Performance Tip - For Vs Foreach In Microsoft .NET

In this article, you will learn about For vs Foreach in Microsoft .NET.

Collections are one of the most commonly used types in programming. For any program that uses data, you will be dealing with collections. One of the most common things we do is to iterate over the collection to process the data. There are three main ways to iterate over a collection in .NET…
 

for

 
For is a common statement in many programming languages by using a counter variable to iterate over a collection. 
  1. for (int personCount = 0; personCount < _personCollection.Count - 1; personCount++)  
  2. {  
  3.     var name = _personCollection[personCount].FirstName;  
  4. }  

foreach

 
Foreach was the statement I usually used because it’s cleaner and easier to read.
  1. foreach (var person in _personCollection)  
  2. {  
  3.     var name = person.FirstName;  
  4. }  

foreach with AsParallel()

 
AsParallel() is part of LINQ. It automatically moves the iteration over the collection to multiple cores in the CPU.
  1. foreach (var person in _personCollection.AsParallel())  
  2. {  
  3.     var name = person.FirstName;  
  4. }  

Performance

 
I’ve done a lot of benchmarking using for, foreach and foreachAsParallel() for my book on code performance. I ran the benchmark four times using a collection count of 100, 500, 2000 and 5000. Included in this test is the comparison between .NET Clr 4.7.2 and .NET Core 2.2. Below are the results.
 
Test
Runtime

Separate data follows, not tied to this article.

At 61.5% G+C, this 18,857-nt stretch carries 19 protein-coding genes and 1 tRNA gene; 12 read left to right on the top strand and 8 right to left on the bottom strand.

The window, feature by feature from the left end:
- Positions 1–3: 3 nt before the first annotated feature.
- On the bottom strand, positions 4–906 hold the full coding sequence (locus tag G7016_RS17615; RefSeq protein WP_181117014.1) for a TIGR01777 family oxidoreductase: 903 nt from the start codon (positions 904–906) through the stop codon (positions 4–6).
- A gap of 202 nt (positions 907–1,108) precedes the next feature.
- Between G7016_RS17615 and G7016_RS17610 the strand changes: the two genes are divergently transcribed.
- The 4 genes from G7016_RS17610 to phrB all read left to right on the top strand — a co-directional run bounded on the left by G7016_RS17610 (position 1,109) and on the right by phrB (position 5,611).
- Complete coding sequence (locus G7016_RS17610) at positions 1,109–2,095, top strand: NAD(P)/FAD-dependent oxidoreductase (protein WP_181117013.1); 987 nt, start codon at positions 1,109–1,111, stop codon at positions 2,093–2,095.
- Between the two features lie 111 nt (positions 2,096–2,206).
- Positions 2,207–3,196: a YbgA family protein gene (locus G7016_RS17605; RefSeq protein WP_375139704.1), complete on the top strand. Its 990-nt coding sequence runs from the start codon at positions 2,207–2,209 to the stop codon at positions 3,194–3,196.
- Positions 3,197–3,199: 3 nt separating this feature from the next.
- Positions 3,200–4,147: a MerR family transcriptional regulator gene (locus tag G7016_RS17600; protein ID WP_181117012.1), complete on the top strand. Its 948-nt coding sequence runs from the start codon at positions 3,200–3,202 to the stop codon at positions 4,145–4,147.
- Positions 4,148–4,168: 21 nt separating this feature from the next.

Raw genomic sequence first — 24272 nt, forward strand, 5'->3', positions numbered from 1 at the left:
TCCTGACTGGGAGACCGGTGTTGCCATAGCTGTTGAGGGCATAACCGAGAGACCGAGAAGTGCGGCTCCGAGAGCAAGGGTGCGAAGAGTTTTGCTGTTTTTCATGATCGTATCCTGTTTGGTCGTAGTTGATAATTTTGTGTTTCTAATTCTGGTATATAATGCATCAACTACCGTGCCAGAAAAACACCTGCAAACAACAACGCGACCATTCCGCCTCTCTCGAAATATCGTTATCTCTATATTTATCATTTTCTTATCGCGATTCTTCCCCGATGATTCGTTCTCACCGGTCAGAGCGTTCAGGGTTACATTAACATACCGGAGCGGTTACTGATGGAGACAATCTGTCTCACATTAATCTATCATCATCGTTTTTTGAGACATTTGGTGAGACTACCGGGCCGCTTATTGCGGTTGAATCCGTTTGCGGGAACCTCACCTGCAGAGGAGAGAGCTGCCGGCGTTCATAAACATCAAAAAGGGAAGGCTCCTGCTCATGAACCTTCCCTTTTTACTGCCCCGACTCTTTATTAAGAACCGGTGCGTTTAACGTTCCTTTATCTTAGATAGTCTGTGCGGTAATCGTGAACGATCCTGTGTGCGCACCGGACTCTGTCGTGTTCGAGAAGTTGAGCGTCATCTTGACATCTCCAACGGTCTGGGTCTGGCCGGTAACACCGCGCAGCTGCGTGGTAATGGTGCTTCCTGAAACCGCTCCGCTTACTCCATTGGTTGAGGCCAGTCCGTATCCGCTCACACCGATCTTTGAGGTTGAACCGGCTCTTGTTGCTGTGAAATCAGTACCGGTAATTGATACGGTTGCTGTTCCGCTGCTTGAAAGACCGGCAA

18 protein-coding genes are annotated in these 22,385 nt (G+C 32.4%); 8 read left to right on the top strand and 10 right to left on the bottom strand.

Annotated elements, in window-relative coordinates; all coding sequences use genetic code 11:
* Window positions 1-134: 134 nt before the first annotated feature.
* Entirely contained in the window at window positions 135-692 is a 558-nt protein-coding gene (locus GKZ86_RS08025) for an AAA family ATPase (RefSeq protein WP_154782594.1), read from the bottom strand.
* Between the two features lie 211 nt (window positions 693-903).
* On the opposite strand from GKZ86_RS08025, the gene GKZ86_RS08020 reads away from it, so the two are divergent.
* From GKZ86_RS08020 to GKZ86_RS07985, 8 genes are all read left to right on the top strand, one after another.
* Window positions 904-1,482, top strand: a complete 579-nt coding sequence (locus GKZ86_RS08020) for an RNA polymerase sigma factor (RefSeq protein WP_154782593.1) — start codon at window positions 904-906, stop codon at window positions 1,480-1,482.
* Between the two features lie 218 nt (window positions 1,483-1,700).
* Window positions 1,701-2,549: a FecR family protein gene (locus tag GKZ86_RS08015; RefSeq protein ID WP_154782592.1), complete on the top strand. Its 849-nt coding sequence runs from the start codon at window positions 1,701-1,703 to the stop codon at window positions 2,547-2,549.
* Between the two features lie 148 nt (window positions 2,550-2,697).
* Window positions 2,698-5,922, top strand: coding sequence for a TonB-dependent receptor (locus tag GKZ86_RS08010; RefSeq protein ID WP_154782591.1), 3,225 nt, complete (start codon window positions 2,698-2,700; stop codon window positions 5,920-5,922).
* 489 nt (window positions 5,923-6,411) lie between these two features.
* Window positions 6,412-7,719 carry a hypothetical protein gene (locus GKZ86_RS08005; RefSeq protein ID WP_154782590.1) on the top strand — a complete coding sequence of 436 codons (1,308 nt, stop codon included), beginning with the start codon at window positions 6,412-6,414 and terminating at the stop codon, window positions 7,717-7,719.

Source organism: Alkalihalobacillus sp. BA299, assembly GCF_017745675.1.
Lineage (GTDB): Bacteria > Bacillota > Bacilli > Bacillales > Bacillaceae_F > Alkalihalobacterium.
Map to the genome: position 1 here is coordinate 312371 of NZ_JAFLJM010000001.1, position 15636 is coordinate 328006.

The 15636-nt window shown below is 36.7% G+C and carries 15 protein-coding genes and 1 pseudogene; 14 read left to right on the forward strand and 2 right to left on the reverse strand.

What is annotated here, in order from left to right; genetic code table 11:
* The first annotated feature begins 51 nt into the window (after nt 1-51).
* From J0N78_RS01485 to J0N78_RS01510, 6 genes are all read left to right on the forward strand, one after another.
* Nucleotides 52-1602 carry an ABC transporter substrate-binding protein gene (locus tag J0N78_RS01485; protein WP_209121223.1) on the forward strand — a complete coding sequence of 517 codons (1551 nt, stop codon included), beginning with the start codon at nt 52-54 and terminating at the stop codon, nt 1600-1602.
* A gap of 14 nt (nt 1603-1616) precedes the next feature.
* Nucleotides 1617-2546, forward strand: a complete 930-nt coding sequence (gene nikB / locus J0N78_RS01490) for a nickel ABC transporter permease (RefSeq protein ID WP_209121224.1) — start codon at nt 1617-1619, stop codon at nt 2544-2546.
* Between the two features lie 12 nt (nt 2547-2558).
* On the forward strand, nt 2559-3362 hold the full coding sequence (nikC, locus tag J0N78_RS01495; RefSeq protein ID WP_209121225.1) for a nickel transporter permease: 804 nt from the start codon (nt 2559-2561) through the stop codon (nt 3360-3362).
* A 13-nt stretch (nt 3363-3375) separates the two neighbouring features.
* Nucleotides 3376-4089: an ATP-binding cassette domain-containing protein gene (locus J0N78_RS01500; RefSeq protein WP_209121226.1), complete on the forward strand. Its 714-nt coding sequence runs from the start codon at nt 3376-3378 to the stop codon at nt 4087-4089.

Collection Count
Mean (ns)
CLR vs CORE Difference
for
Clr 4.7.2
100
108.8216
 
foreach
Clr 4.7.2
100
308.1016
 
foreach AsParallel()
Clr 4.7.2
100
853.7294
 
for
Core 2.2
100
108.3985
-0.4231
foreach
Core 2.2
100
334.339
26.2374
foreach AsParallel()
Core 2.2
100
821.127
-32.60
for
Clr 4.7.2
500
672.2033
 
foreach
Clr 4.7.2
500
1,619.09
 
foreach AsParallel()
Clr 4.7.2
500
3,881.51
 
for
Core 2.2
500
671.033
-1.17
foreach
Core 2.2
500
1,662.23
43.14
foreach AsParallel()
Core 2.2
500
3,626.62
-254.89
for
Clr 4.7.2
2000
3,400.98
 
foreach
Clr 4.7.2
2000
7,615.78
 
foreach AsParallel()
Clr 4.7.2
2000
18,726.19
 
for
Core 2.2
2000
3,422.70
21.72
foreach
Core 2.2
2000
7,444.41
-171.36
foreach AsParallel()
Core 2.2
2000
13,814.03
-4,912.16
for
Clr 4.7.2
5000
10,242.85
 
foreach
Clr 4.7.2
5000
21,524.22
 
foreach AsParallel()
Clr 4.7.2
5000
38,018.76
 
for
Core 2.2
5000
10,330.39
87.54
foreach
Core 2.2
5000
21,290.93
-233.29
foreach AsParallel()
Core 2.2
5000
35,289.98
-2,728.78
 
The test was done using a business object called Person to mimic the a real world object. As you can see, using for is around 2-3 times faster than foreach! Wow, I was surprised when I first saw this. The benchmark comparing the .NET Clr 4.7.2 to .NET Core 3 produced similar results.
 
In most tests, .NET Core is faster than the Clr, especially for foreachAsParallel(). Moving to .NET Core should be on your team’s roadmap, if you aren’t already moving to it.
 

Summary

 
My recommendation is to always use for and avoid foreach. I would also avoid using foreach with AsParallel() since it’s always slower than the other two. In all my open-source projects and any code that I work on in my contracts, I am always using for from now on, unless Microsoft comes up with a faster way.
 
Do you have any performance tips when using collections? Please make a comment below.